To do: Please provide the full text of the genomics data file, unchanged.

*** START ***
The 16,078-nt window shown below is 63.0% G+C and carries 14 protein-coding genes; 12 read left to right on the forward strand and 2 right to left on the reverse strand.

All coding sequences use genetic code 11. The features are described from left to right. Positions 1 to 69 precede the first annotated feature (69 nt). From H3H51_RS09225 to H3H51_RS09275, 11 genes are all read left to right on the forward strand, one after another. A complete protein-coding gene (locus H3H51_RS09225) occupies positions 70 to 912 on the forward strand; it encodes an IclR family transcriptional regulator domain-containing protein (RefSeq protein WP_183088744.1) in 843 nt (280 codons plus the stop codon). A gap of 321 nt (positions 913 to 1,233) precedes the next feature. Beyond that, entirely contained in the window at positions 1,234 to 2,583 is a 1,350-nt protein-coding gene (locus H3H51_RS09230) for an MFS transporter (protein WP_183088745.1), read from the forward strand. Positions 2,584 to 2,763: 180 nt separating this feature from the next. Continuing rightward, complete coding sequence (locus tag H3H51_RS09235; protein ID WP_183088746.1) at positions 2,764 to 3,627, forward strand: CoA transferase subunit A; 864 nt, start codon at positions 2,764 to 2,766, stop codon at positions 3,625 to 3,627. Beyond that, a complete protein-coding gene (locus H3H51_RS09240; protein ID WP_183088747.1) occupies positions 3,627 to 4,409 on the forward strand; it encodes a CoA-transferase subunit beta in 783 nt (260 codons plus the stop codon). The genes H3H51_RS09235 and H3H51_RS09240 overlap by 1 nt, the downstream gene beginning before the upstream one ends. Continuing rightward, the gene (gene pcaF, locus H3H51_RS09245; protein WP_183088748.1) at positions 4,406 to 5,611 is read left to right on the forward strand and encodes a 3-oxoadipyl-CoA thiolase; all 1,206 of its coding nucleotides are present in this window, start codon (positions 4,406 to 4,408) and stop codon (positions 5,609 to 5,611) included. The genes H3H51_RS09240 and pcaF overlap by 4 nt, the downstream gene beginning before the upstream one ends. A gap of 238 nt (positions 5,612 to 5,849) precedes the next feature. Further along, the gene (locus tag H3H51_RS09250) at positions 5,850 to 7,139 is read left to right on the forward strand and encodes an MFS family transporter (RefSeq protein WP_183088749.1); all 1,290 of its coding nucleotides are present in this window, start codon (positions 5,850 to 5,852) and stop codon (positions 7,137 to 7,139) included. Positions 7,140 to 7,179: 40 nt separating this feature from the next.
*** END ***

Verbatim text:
The 16,078-nt window shown below is 63.0% G+C and carries 14 protein-coding genes; 12 read left to right on the forward strand and 2 right to left on the reverse strand.

All coding sequences use genetic code 11. The features are described from left to right. Positions 1 to 69 precede the first annotated feature (69 nt). From H3H51_RS09225 to H3H51_RS09275, 11 genes are all read left to right on the forward strand, one after another. A complete protein-coding gene (locus H3H51_RS09225) occupies positions 70 to 912 on the forward strand; it encodes an IclR family transcriptional regulator domain-containing protein (RefSeq protein WP_183088744.1) in 843 nt (280 codons plus the stop codon). A gap of 321 nt (positions 913 to 1,233) precedes the next feature. Beyond that, entirely contained in the window at positions 1,234 to 2,583 is a 1,350-nt protein-coding gene (locus H3H51_RS09230) for an MFS transporter (protein WP_183088745.1), read from the forward strand. Positions 2,584 to 2,763: 180 nt separating this feature from the next. Continuing rightward, complete coding sequence (locus tag H3H51_RS09235; protein ID WP_183088746.1) at positions 2,764 to 3,627, forward strand: CoA transferase subunit A; 864 nt, start codon at positions 2,764 to 2,766, stop codon at positions 3,625 to 3,627. Beyond that, a complete protein-coding gene (locus H3H51_RS09240; protein ID WP_183088747.1) occupies positions 3,627 to 4,409 on the forward strand; it encodes a CoA-transferase subunit beta in 783 nt (260 codons plus the stop codon). The genes H3H51_RS09235 and H3H51_RS09240 overlap by 1 nt, the downstream gene beginning before the upstream one ends. Continuing rightward, the gene (gene pcaF, locus H3H51_RS09245; protein WP_183088748.1) at positions 4,406 to 5,611 is read left to right on the forward strand and encodes a 3-oxoadipyl-CoA thiolase; all 1,206 of its coding nucleotides are present in this window, start codon (positions 4,406 to 4,408) and stop codon (positions 5,609 to 5,611) included. The genes H3H51_RS09240 and pcaF overlap by 4 nt, the downstream gene beginning before the upstream one ends. A gap of 238 nt (positions 5,612 to 5,849) precedes the next feature. Further along, the gene (locus tag H3H51_RS09250) at positions 5,850 to 7,139 is read left to right on the forward strand and encodes an MFS family transporter (RefSeq protein WP_183088749.1); all 1,290 of its coding nucleotides are present in this window, start codon (positions 5,850 to 5,852) and stop codon (positions 7,137 to 7,139) included. Positions 7,140 to 7,179: 40 nt separating this feature from the next.